On the eve of Rosh Hashanah in the Hebrew year 5710 (October 3, 1948), the young State of Israel was in the midst of a second truce in the War of Independence. The newspapers described a festive atmosphere with the approaching holiday but noted that the joy was marred by the many war recruits: “The notable absence of the masses of rejoicing young people, whose energy usually adds a special character to the city during the Jewish festivals, demonstrates, without saying a word, our political reality.”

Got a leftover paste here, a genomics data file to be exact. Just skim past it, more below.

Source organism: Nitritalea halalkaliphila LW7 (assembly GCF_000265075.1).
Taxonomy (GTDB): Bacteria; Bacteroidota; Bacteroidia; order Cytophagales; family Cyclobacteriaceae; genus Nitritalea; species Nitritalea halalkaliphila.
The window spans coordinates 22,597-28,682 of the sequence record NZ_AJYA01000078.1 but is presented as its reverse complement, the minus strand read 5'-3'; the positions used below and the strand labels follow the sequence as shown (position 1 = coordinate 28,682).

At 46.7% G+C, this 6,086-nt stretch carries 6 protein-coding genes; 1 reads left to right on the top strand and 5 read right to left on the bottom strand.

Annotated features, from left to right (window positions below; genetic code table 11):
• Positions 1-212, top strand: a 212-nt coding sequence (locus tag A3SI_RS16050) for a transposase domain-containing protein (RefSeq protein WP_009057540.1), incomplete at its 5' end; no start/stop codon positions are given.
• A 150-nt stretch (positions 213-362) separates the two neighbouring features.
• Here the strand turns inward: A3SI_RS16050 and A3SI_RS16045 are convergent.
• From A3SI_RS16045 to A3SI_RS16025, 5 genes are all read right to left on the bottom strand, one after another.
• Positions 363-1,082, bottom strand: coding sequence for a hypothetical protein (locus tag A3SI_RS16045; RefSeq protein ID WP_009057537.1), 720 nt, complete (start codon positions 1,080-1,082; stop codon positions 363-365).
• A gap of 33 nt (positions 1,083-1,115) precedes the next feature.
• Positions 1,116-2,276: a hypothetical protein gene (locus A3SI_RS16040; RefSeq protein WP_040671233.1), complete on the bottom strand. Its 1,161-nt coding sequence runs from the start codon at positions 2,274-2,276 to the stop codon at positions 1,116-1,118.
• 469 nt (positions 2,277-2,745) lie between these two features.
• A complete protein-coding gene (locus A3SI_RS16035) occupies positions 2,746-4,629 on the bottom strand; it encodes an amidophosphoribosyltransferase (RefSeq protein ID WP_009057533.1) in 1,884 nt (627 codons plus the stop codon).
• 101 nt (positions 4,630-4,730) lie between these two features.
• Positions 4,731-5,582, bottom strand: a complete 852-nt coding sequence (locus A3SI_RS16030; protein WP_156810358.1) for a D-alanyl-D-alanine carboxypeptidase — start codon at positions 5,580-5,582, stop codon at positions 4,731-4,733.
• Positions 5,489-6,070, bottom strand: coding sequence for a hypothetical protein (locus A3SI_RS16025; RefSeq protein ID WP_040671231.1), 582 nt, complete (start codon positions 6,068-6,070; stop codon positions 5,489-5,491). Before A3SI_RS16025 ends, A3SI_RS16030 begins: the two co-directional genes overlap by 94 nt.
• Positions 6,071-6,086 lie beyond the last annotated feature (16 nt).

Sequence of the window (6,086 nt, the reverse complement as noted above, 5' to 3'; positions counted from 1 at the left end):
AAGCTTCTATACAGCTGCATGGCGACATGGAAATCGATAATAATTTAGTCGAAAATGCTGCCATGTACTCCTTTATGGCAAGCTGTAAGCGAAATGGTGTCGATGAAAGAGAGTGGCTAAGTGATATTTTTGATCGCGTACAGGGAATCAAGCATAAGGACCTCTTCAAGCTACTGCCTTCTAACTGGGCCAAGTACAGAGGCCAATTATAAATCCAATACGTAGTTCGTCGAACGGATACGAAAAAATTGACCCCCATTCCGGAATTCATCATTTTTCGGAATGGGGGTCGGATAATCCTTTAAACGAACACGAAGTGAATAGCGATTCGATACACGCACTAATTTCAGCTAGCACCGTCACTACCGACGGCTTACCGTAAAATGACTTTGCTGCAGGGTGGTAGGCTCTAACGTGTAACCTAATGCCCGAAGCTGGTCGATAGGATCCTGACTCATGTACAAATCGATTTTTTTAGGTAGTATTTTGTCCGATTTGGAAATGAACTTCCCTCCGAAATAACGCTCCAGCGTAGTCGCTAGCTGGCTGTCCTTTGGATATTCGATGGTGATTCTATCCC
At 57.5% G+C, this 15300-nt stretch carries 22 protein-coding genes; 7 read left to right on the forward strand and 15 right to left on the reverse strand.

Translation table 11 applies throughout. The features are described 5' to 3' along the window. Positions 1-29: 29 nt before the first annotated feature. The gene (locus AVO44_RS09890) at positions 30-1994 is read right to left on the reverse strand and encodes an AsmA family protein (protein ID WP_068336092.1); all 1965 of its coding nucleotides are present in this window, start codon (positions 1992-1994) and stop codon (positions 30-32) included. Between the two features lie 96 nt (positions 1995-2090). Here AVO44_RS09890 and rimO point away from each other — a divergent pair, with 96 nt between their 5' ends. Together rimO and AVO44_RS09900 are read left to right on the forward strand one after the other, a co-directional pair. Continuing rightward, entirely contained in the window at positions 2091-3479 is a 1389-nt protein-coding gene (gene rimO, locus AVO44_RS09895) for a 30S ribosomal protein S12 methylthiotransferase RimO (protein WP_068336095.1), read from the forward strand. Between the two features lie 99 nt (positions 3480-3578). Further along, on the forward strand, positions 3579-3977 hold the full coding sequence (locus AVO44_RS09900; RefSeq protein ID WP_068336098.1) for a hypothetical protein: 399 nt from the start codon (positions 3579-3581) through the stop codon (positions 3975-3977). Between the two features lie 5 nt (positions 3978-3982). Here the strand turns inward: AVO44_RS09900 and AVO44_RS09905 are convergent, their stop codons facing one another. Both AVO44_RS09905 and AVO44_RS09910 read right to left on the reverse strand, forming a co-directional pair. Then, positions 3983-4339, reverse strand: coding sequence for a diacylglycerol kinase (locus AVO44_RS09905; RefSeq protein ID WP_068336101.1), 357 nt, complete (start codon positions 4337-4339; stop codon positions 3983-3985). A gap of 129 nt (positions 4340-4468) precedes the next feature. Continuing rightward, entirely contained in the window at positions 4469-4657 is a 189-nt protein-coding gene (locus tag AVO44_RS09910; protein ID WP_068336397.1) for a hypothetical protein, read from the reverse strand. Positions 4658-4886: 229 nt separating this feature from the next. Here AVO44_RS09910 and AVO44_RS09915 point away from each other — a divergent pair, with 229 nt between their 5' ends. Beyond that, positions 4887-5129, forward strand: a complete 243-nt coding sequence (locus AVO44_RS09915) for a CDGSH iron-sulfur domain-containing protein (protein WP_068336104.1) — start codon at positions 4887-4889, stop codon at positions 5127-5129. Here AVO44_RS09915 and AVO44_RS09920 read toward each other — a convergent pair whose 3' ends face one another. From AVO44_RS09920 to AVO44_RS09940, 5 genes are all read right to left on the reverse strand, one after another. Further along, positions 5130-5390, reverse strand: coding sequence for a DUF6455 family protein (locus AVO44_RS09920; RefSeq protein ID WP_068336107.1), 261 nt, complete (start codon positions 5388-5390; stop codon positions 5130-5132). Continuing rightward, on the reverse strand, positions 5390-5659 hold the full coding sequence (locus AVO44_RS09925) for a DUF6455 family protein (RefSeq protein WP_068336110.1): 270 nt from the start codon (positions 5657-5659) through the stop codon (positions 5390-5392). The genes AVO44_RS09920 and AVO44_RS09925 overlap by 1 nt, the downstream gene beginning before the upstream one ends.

The signs of war and scarcity also affected the holiday spirit. Although vegetables and meat were available in Tel Aviv for Rosh Hashanah, there were many complaints about the shortage of apples. At noon, an air raid sounded in the city after foreign air crafts were seen in the sky. Half an hour later, the relief siren sounded, signifying a return to normal. Rosh Hashanah celebrations also took place in the besieged city of Jerusalem despite the fall of the Jewish Quarter. Visitors to the residence of the Gerrer Hasidic Rebbe recounted:“When you enter this residence, it is almost impossible to believe that our enemies are so close to Jerusalem.” Two weeks after Rosh Hashanah, Operation Yoav began,paving a corridor through the besieged Negev and marking the end of the truce.